Enthusiasm for Welsh-medium education growing in Butetown, says head
PROPOSALS to establish a catchment area for Ysgol Hamadryad, Butetown, have been welcomed by parents.
“We have seen significant growth over the last year,” said headteacher Rhian Carbis.
“The desire for Welsh-medium education is definitely growing in Butetown, and the trend now is to be multilingual, because so many government jobs require you to have Welsh,” she said.
Mrs Carbis knows one family with Polish and Indian heritage who sent their child to the school so they would be immersed in Welsh culture. The child now speaks English, Polish, Urdu and Welsh.
The catchment area would cover most of Grangetown and Butetown and apply from 2021.
“We’ve got kids from Ely and everything here at the minute,” said Bethan Robins from Grangetown, whose child attends the school.
There is currently no catchment area for the Welsh-medium primary school in Hamadryad Park.
Since opening in 2016, the numbers have increased from 16 to 124 pupils. The largest class has 28 children.
Shirley Flowers, a friend of Ms Robins, said having catchment areas was a catch 22.
“I think people should have a choice of where they want to send their children,” she said.
The new area will affect some parents of children currently at Blueberry Bear’s nursery, the closest independent nursery to Ysgol Hamadryad.
One father, from St Athan, works near Butetown and takes his son to nursery there every day.
If the catchment area is implemented and the school is oversubscribed, his son will be unlikely to get in.
According to the consultation document prepared by Cardiff Council, some addresses covered by Pwll Coch and Mynydd Bychan schools will fall within the Ysgol Hamadryad area.
Caryl Davies, from Grangetown, said she was “really quite excited to see a Welsh-medium school established in Butetown”.
“I’m first-language Welsh, and I knew other Welsh schools in my area, for example in Canton, were oversubscribed,” she said.
Both Ms Davies and Ms Robins expressed concern for the younger siblings of children already at the school.
“I’ve got a baby, and I don’t know whether she’s going to get in, because we live closer to Pwll Coch,” said Ms Robins.
The council document says that, if a school is oversubscribed, the admissions team will prioritise, “children who have an older brother or sister attending a school, and who would no longer live in the catchment area of their older child’s school as a result of the changes”.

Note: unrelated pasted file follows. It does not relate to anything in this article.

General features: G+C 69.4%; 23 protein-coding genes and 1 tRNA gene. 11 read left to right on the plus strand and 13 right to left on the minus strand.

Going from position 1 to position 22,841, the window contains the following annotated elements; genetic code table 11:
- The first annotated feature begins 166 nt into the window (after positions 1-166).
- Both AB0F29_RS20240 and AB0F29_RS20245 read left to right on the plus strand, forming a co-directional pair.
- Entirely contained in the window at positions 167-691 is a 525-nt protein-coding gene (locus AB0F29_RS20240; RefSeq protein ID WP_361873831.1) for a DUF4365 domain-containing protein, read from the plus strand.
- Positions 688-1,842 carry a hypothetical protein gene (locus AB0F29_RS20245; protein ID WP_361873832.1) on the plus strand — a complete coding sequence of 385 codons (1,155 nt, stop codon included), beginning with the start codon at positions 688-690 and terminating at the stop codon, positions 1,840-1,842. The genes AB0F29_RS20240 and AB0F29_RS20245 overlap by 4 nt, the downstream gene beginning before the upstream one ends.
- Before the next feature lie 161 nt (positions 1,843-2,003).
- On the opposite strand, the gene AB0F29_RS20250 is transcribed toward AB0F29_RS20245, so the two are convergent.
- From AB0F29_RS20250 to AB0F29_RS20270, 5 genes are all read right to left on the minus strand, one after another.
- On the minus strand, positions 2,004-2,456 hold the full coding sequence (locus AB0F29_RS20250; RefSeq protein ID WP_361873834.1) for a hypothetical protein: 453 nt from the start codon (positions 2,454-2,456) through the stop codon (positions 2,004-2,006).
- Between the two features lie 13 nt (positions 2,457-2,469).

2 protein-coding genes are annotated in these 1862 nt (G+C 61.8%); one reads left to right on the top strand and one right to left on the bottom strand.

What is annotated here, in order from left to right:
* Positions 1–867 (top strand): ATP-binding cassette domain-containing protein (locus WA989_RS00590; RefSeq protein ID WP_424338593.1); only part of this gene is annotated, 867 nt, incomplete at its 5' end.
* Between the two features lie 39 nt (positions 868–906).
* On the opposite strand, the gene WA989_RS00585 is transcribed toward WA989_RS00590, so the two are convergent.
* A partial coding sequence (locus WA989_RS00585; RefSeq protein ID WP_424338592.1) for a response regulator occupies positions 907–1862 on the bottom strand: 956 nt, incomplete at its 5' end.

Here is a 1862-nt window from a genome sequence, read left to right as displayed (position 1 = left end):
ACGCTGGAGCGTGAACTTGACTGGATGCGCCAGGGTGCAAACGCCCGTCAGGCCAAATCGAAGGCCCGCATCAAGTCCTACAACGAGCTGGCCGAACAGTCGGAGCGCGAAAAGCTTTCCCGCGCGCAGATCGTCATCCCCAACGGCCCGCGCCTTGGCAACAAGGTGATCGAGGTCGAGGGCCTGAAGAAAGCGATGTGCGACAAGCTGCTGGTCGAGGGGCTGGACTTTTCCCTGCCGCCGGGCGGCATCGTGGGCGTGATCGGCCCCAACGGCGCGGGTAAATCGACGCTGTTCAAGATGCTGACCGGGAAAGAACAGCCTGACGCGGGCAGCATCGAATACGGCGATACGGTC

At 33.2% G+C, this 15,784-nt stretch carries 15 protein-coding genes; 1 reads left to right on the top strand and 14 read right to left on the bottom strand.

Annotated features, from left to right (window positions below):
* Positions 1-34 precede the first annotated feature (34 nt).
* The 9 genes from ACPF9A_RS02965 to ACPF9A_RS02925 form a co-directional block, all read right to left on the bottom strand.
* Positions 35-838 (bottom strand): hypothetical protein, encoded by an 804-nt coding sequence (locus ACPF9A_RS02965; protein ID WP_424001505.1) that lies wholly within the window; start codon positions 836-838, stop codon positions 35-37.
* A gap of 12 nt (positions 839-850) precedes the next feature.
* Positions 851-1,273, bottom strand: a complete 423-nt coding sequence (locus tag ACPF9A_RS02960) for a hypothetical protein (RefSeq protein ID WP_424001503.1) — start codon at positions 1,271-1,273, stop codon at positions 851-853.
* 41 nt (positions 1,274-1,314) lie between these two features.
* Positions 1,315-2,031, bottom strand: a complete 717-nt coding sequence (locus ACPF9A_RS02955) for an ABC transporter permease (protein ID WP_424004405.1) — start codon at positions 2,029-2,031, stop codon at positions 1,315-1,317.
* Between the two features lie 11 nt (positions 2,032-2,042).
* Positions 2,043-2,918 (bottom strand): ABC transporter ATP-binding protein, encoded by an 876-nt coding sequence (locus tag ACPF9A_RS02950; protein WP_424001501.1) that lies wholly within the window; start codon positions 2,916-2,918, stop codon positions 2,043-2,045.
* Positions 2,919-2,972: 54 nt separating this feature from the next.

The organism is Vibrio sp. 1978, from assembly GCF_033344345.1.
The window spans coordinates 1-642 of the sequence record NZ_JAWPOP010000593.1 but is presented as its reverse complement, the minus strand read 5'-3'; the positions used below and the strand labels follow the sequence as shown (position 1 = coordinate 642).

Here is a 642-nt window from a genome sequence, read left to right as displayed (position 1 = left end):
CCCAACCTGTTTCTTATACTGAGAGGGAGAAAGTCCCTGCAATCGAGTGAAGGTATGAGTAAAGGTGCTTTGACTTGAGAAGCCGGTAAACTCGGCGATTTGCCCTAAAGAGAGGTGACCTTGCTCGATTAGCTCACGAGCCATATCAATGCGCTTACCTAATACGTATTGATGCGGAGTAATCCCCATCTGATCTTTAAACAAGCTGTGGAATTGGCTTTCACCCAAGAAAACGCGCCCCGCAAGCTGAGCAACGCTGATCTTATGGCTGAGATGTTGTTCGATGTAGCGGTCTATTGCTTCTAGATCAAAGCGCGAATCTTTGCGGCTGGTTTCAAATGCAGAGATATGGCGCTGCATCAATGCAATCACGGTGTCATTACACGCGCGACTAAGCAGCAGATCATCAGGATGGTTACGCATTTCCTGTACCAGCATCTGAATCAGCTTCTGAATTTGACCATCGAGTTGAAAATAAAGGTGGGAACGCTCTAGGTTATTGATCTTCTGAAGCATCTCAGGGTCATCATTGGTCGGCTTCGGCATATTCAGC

Ms Flowers said it was “awful” that parents currently have to apply for their child’s place in the Ysgol Hamadryad nursery school, and then again for reception.
“Once a child is accepted into nursery, it should be allowed to keep going. You’ve started a child in a Welsh school – which is like a foreign language – and then you’re saying, ‘well they can’t come here anymore’ if they don’t get in,” she said.
In January 2019, the school moved from temporary premises in Ninian Park, Leckwith, to its current site in Hamadryad Park.
It has a sustainable access travel plan, meaning most parents walk or cycle their children to school every day.
Charlotte Davies, from the Early Years Wales office in Butetown, said she was glad to see a catchment area proposed for the school.
“I hope it’ll discourage driving and encourage more parents to walk or scoot their children to school, because at the minute they all park outside my house,” she said.
Ashley Lister, councillor for Grangetown, said: “We welcome the council’s consultation on establishing a catchment area for Ysgol Hamadryad and feel this is a positive move for the school.
“The school has gone from strength to strength since it opened in 2016, offering Welsh language education for children across Grangetown and Butetown, as an alternative to our thriving English-medium primaries.”
- A public consultation process is open until February 26. Responses can be sent to firstname.lastname@example.org.